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PBY-5 Catalina Transport
Palm Springs Air Museum visit November, 2008

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Consolidated PBY Catalina

PBY Catalina, Palm Springs Air Museum - California

The museum's Catalina is flyable and visitors are able to get inside and explore approximately 2/3 of the aircraft. Photo to the left is courtesy of the Palm Springs Air Museum.


The "PB" designated patrol bomber and the letter "Y" was the designation for Consolidated Aircraft, the manufacturer.


The Catalina flying boat was introduced in 1936. It was used by U. S. Navy, U.S. Army Air Forces, Royal Air Force, and Royal Canadian Air Force during World War II. With a wing span of 104 feet, the PBY-5 version was powered by two 1,200 hp Pratt and Whitney Twin Wasp engines. The aircraft weighed approximately 20,910 pounds when empty and its maximum weight at takeoff would have been 35,420 pounds. For armaments it had 5 machine guns (a combination of .30 cal and .50 cal), and it could carry up to 4,000 pounds of bombs or depth charges. Over 4000 Catalinas were built during WWII.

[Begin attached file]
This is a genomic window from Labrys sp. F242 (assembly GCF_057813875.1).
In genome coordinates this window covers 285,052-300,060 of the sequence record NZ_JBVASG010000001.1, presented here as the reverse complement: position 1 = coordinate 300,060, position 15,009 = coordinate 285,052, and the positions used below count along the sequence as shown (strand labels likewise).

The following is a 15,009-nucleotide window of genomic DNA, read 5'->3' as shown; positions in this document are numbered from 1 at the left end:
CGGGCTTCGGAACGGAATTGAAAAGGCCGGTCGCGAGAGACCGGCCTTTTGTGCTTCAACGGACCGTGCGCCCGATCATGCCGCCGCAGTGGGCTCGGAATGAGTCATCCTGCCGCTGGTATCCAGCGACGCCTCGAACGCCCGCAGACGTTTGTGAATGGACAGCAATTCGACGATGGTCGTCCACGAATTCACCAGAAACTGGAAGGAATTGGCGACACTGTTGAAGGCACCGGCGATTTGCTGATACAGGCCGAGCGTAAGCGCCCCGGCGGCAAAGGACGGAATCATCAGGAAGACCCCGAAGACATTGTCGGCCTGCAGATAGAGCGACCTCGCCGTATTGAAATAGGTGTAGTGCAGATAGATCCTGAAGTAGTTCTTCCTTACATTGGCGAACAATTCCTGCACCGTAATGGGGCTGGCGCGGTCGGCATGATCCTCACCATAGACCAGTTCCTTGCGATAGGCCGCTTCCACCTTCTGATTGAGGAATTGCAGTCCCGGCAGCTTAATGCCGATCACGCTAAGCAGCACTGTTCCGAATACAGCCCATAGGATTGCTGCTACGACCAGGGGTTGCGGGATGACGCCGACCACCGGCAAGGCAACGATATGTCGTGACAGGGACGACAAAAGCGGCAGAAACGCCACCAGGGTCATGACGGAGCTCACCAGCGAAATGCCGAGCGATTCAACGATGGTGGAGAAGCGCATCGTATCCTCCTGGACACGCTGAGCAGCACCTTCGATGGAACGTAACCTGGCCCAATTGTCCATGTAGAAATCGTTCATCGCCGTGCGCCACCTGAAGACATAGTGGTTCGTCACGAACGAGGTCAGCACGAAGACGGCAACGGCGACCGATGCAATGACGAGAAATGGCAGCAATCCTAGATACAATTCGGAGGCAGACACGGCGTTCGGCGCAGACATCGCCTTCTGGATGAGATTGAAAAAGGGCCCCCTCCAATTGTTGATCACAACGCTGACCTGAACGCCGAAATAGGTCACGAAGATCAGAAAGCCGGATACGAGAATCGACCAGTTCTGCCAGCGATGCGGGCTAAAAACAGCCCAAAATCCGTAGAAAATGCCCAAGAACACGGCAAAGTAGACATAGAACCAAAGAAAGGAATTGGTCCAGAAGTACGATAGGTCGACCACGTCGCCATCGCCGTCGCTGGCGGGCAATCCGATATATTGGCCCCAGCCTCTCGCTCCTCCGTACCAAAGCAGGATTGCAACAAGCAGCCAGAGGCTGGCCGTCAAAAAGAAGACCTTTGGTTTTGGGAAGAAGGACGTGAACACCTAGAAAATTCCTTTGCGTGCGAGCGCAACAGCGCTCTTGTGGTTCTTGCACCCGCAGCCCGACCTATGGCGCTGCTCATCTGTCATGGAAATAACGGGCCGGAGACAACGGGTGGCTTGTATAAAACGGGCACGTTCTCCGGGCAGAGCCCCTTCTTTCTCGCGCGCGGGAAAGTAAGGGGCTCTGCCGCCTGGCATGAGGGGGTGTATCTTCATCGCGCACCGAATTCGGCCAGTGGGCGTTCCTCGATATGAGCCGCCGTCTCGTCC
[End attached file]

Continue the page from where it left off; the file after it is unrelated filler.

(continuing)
The Catalina was a multi-purpose aircraft, used for anti-submarine warfare, search and rescue and cargo transport. Several squadrons were painted black and used for night attacks. These “Black Cats” were successful at disrupting the supply convoys to the Japanese held islands in the South Pacific.


Inside of PBY Catalina

One of the most dramatic stories involving a PBY Catalina is that of the rescue of the survivors of the USS Indianapolis. After being hit by torpedoes from a Japanese submarine, the Indianapolis capsized and sank in twelve minutes in the Philippine Sea. The survivors were stranded in shark-filled water somewhere between Guam and Leyte Gulf for almost five days.


Lieutenant Adrian Marks was in command of the Catalina that spotted the survivors of the sunken ship. Rubber rafts and supplies were dropped, but upon seeing the horror below him, Marks landed in open ocean (in violation of orders) and he and his men began pulling the survivors into the aircraft. When the flying boat was full, they pushed additional men up on the wings and tied them down with parachutes so they wouldn't fall off, eventually loading the Catalina with 56 men who were in the most immediate danger.


Indianapolis survivors on Peleliu.

U.S. Navy ships arrived later and transferred everyone from the Catalina and picked up the remaining survivors still in the water. In the end, 317 men were rescued from their horrific ordeal. The Catalina's landing had caused so much damage to the aircraft that it couldn't take off again and it was sunk with gun fire. Photo above right shows an interior view of the museum's Catalina. The U.S. Navy photograph on the left shows the survivors of the Indianapolis on their way to the hospital in the island of Peleliu.


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